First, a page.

Working as a freelance proofreader is a great way to support your passion projects, from activism to artistry! In this post, we speak to one of Proofreading Academy’s recent graduates, Claudio, a published author who uses proofreading to support his literary ambitions.
Hi, Claudio. What made you choose the PA course?
I was waiting for my first novel to be published and, having questioned a lot of what my editor and proofreader were doing at the time, I decided I had to learn proofreading for myself.
There were a few courses that I was considering, but Proofreading Academy was the best priced and had a free introductory sample that was very well written and easy to understand.
Had you done any proofreading before?
I worked for a company that produces product brochures and has e-commerce websites, so I’d written online content for them and proofread a lot of printed price lists. Other than that, I’d had to proofread my own creative writing to get it ready for sending out to agents.
Did you find anything about the course particularly challenging?
I learned a lot about different referencing styles and I found that some of the grammatical errors, such as dangling modifiers and faulty parallelism, required a bit of thought to understand. Formatting in Microsoft Word was also difficult, since it was an area I’d never covered before. But the course explained everything, so I learned a lot by the end.
Do you think the course is good value, then?
Yes. I looked at other proofreading courses that were more expensive, so I was initially worried it would not cover everything I needed to know. But by the end of the PA course, which does require a fair amount of patience and dedication, I felt I had got my money’s worth.
And how has your transition to working as a freelance proofreader?
I’ve been well looked after by the Proofed team. They guided me through the system to make sure I was comfortable downloading and uploading documents, and they offered further guidance regarding how and when to leave comments for the customer.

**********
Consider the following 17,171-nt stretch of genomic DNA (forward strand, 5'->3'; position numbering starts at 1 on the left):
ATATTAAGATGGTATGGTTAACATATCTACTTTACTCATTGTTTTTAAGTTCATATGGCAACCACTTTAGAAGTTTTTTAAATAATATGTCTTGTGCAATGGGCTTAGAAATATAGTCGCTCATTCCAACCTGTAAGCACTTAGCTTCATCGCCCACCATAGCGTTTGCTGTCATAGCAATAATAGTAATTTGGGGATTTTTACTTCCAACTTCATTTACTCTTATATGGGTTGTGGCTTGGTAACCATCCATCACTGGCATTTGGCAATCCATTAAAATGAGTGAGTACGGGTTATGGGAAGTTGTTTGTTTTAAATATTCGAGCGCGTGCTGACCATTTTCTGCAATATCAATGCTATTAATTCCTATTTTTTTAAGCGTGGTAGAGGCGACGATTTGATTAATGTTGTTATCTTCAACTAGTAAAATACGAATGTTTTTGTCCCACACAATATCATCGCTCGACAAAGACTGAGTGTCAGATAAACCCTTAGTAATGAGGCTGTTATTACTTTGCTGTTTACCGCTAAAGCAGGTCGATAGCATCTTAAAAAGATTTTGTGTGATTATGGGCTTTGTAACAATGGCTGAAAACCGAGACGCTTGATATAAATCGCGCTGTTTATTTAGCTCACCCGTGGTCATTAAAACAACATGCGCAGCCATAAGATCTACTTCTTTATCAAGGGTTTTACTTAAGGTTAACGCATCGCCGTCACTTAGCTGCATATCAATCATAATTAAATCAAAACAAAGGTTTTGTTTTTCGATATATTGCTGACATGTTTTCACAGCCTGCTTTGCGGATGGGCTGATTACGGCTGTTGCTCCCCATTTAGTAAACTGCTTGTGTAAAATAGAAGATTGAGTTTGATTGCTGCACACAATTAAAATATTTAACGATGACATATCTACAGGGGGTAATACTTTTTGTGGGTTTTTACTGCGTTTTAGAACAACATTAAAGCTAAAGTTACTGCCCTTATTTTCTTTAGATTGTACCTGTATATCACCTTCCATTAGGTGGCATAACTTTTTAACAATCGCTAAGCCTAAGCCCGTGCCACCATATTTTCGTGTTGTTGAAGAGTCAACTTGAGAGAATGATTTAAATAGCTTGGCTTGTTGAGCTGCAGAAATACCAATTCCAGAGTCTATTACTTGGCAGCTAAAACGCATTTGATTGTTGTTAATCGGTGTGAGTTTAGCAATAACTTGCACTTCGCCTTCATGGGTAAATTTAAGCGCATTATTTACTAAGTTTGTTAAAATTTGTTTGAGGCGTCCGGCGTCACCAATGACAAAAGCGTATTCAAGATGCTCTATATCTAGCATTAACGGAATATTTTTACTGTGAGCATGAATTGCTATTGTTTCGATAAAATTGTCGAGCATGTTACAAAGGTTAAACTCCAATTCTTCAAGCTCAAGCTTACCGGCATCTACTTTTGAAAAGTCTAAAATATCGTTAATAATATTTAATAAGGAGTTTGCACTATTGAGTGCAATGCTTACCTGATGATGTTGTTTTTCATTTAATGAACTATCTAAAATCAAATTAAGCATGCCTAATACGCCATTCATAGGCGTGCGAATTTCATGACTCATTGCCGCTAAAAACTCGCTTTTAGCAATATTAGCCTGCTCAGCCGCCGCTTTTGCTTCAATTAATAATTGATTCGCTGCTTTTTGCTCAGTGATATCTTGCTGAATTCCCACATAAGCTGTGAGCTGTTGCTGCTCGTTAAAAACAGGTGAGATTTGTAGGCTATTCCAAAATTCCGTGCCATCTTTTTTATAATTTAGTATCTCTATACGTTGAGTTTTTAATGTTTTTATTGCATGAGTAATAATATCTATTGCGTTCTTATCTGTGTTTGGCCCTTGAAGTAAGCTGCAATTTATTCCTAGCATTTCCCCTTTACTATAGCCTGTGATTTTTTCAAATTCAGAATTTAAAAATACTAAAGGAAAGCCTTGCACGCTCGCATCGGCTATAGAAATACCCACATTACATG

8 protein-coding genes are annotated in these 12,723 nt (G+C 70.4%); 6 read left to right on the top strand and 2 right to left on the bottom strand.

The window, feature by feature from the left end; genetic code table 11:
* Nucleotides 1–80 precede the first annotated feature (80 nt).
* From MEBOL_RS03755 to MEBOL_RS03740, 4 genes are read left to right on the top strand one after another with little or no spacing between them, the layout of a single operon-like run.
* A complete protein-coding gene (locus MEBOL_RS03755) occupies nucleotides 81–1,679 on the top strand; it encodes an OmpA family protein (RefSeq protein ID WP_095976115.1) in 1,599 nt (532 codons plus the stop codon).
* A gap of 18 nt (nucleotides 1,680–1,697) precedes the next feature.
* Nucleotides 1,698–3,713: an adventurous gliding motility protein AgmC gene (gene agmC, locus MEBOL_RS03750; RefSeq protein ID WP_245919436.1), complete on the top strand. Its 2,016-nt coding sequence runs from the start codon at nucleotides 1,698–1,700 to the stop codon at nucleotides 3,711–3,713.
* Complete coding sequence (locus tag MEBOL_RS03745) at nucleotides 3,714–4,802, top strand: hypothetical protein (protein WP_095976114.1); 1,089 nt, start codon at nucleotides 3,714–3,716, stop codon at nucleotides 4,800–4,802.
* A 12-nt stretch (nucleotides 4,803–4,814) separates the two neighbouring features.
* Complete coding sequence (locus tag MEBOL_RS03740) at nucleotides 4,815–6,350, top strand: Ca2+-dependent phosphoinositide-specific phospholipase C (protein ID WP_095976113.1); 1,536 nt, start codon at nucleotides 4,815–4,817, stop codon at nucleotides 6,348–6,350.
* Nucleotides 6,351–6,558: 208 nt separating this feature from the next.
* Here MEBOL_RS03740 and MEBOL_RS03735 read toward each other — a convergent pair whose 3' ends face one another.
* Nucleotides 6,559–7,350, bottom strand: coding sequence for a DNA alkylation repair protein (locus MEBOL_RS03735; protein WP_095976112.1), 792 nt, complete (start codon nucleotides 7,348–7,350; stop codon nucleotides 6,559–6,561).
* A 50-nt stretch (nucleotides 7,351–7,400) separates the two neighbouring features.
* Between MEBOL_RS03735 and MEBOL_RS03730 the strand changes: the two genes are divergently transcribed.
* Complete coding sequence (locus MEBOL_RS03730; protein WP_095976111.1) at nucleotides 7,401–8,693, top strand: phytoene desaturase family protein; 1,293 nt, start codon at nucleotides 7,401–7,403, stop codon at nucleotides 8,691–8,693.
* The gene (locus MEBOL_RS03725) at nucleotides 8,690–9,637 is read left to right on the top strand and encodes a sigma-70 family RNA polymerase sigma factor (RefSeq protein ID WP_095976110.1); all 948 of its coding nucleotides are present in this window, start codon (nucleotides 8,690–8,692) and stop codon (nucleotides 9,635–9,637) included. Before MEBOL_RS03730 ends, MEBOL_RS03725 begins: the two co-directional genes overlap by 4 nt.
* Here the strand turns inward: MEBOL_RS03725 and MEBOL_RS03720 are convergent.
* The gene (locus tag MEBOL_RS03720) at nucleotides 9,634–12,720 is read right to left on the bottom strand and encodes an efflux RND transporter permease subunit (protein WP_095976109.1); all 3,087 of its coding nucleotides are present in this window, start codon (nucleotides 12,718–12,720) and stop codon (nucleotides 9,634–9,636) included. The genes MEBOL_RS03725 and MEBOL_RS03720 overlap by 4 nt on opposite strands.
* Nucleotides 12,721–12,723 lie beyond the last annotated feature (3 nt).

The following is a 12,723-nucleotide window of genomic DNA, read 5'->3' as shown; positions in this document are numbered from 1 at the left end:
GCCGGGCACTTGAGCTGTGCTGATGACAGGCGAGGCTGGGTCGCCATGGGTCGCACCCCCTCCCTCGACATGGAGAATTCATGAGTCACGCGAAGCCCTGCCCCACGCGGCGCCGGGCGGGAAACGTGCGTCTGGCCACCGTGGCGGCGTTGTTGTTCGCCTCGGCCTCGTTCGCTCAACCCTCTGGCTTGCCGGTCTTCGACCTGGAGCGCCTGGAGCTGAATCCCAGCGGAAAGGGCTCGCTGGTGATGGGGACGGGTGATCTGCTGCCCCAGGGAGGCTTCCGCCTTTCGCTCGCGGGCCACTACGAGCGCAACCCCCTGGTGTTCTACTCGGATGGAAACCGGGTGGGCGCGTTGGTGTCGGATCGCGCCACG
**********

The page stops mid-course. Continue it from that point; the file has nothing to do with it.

Having your proofreading assessed shows the team really cares about the quality of the work submitted. It also means you are always improving. You start with smaller documents at first, before later taking on larger, more difficult projects. The process is well managed and transparent, so it happens entirely at your own pace.
What do you enjoy most about proofreading?
It’s the range of things you learn about! I’ve read essays on Chinese cinema, dentistry, South Korean politics, virology, and botany. Because you’re giving each piece such a close reading, and then reading it through at least one more time before submitting it, you absorb all sorts of interesting information you wouldn’t ordinarily come across.
Also, you’ll often take on a resume or an application letter for an internship or further study, written by someone with incredible credentials or life experiences. Knowing that you’re helping this person to achieve their ambitions is very satisfying.
Have you been self-employed before? How are you finding it?
No. I’m slowly making the transition from full-time office work to freelance writing and proofreading. So far the change seems to be going well! It has allowed me to dedicate more time to writing, so I’m currently working on my second novel as well as proofreading.
What else do you do when you aren’t proofreading?
I spend a lot of my free time reading. I read very slowly but I dedicate two or three hours a day to it, so I can get through at least two books a week. And I watch lectures (e.g., Intelligence Squared, Munk) in order to research whatever topic I’m currently writing about.
Is there anything else you want to share?!
Yes! My first novel, Bulldog! It is a tale of growing up and facing your imperfections, of embracing life’s complexities and learning finally how to confront what’s right in front of you.